Galleries are strange places. Dedicated to housing great thought and innovation, they have become a sacred space of the 21st century. When we walk around a gallery, we experience things which are alien to us and often, what we were feeling before we entered the space is erased and replaced by something altogether different, altogether strange. We experience a delicate balance between sleepy calm, the urge to yawn deeply, the frustration at the presence of others, the strong desire for a cup of tea and sometimes, we hope, a sudden moment of clarity, in which the thing before us hits somewhere deep inside. We go and look at art not, hopefully, because someone else has told us to do so but rather, so that we can feel something that we never even knew existed. We go to cut ourselves off, just for a moment, from the rush and flurry of our lives.
Talking about art, then is a very hard thing indeed. Moments which move us cannot normally be reduced to simple speech. We all have tried to talk about an affecting or lasting experience to our closest friends and been struck by the thought that language simply is not enough. It's hard to talk about art in a way which feels truly meaningful. Art criticism, in spoken circles at least, has become reducible with a sort of middle class elitism, a thing about which we claim to know but which really holds little value to how we think.
When was the last time in which an exhibition really stayed with you? Where were you and what were you doing? Can you remember what the weather was like that day and what the gallery smelt of? The last great show I went to was a year and a half ago. It was in the winter and it was night time. I had left a group of friends and was waiting for another to join me. I had a few hours to kill so I headed to the Pompidou centre and bought a ticket to Pierre Huyghe's first retrospective show.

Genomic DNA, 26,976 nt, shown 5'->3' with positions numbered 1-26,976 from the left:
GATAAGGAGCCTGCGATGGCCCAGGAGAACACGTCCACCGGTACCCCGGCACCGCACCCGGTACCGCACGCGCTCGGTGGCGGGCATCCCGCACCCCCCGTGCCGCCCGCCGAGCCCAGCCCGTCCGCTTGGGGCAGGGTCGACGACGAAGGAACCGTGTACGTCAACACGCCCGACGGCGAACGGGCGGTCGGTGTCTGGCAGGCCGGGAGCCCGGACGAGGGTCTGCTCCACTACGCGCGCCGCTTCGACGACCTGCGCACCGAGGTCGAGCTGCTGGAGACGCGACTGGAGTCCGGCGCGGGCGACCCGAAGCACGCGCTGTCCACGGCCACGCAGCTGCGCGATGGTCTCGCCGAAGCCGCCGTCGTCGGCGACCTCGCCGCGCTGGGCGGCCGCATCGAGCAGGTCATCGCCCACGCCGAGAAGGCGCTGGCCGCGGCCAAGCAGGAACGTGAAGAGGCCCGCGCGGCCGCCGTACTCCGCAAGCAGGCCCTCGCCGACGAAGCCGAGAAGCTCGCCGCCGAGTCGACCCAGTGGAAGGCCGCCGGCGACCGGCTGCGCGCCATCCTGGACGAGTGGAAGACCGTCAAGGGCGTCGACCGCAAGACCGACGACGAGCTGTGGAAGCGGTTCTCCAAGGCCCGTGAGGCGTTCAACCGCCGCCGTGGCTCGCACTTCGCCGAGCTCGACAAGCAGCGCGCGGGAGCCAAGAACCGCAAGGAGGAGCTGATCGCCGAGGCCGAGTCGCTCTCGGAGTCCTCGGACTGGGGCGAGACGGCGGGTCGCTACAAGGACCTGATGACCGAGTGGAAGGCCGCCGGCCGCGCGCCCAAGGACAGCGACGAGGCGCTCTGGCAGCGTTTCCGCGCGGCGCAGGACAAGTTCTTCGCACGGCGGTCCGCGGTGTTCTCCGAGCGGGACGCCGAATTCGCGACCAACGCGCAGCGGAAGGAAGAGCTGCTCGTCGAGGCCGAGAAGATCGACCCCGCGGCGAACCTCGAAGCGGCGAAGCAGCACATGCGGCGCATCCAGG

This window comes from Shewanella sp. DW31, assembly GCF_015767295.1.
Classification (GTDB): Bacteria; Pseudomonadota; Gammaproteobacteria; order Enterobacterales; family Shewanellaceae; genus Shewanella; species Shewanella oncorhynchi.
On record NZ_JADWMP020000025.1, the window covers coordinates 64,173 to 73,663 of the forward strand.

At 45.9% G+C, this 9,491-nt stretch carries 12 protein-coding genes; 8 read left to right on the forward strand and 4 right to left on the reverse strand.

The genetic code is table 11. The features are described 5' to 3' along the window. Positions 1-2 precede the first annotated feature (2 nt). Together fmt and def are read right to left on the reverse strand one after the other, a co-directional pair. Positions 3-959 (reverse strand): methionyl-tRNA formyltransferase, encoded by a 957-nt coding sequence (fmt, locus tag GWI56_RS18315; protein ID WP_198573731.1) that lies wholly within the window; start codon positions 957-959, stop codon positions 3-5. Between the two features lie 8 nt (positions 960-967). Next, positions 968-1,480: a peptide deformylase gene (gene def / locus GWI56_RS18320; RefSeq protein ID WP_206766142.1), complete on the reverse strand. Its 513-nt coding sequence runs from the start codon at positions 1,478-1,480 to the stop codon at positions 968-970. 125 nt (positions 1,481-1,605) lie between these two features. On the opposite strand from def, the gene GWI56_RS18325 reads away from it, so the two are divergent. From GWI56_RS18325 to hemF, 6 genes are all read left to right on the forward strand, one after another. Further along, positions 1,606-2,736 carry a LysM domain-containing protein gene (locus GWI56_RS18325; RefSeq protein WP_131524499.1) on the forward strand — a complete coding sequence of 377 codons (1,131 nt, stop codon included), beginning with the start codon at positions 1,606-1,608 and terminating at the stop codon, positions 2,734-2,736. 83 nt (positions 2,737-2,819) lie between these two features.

A half-pink dog roamed the gallery space, dry ice was pumped out of the block tile ceiling, people strolled around in masks, videos played and overlapped one another. Were I to have read something like this in an arts journal, I know exactly the mock humoured, exasperated, nonplussed response that it would have brought about. When I experienced it in real time, however, I didn't for a moment question its authenticity. Huyghe's exhibition was another world and the rules there were different.
Huyghe's art was alive and the only way to truly do it justice was to allow it to show you itself. Writing about how it made me feel or what he showed his audience would have been useless. Words about the art would have stood in the way of the thing itself, diluted its impact. Words are ineffable and ephemeral; they do not last when trying to describe a thing like this.
Of course, it's all well and good to go on about the validity of real experience over written ones. We are only able to experience relatively few things for ourselves; for everything else, we have to trust the words of others. What if, then, instead of writing comprehensive reviews about art, critics were to respond in ways which felt most fitting to them? Instead of listing words and making linear statements, what if they were to show us how it made them all feel? Huyghe's show made me feel lethargic and warm; it made me think of tea and honey. It may not be the most comprehensive way to talk about art nor may it be the most informative. But it feels the most right and surely, that counts for something?
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